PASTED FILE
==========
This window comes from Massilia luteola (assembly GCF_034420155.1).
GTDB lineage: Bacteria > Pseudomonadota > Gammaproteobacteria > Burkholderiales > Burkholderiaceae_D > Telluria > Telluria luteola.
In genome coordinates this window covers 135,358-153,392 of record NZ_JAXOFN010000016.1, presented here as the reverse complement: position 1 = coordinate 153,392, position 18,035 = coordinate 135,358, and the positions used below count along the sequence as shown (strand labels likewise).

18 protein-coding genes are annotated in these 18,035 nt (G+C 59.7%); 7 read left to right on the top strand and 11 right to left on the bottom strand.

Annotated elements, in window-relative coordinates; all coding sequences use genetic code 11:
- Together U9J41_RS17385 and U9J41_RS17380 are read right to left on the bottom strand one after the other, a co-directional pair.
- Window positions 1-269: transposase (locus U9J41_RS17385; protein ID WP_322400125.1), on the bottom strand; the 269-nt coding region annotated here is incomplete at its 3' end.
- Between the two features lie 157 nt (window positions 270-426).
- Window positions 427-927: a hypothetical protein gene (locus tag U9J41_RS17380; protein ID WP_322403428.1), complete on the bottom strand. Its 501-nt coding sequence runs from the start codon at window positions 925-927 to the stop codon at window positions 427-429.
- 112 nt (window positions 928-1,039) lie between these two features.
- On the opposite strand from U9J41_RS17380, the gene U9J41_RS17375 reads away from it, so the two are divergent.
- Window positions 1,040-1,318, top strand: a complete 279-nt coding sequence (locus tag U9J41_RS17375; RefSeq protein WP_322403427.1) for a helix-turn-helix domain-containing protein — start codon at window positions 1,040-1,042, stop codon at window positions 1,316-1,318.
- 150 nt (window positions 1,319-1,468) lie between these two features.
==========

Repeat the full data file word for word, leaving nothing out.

This window comes from Massilia luteola (assembly GCF_034420155.1).
GTDB lineage: Bacteria > Pseudomonadota > Gammaproteobacteria > Burkholderiales > Burkholderiaceae_D > Telluria > Telluria luteola.
In genome coordinates this window covers 135,358-153,392 of record NZ_JAXOFN010000016.1, presented here as the reverse complement: position 1 = coordinate 153,392, position 18,035 = coordinate 135,358, and the positions used below count along the sequence as shown (strand labels likewise).

18 protein-coding genes are annotated in these 18,035 nt (G+C 59.7%); 7 read left to right on the top strand and 11 right to left on the bottom strand.

Annotated elements, in window-relative coordinates; all coding sequences use genetic code 11:
- Together U9J41_RS17385 and U9J41_RS17380 are read right to left on the bottom strand one after the other, a co-directional pair.
- Window positions 1-269: transposase (locus U9J41_RS17385; protein ID WP_322400125.1), on the bottom strand; the 269-nt coding region annotated here is incomplete at its 3' end.
- Between the two features lie 157 nt (window positions 270-426).
- Window positions 427-927: a hypothetical protein gene (locus tag U9J41_RS17380; protein ID WP_322403428.1), complete on the bottom strand. Its 501-nt coding sequence runs from the start codon at window positions 925-927 to the stop codon at window positions 427-429.
- 112 nt (window positions 928-1,039) lie between these two features.
- On the opposite strand from U9J41_RS17380, the gene U9J41_RS17375 reads away from it, so the two are divergent.
- Window positions 1,040-1,318, top strand: a complete 279-nt coding sequence (locus tag U9J41_RS17375; RefSeq protein WP_322403427.1) for a helix-turn-helix domain-containing protein — start codon at window positions 1,040-1,042, stop codon at window positions 1,316-1,318.
- 150 nt (window positions 1,319-1,468) lie between these two features.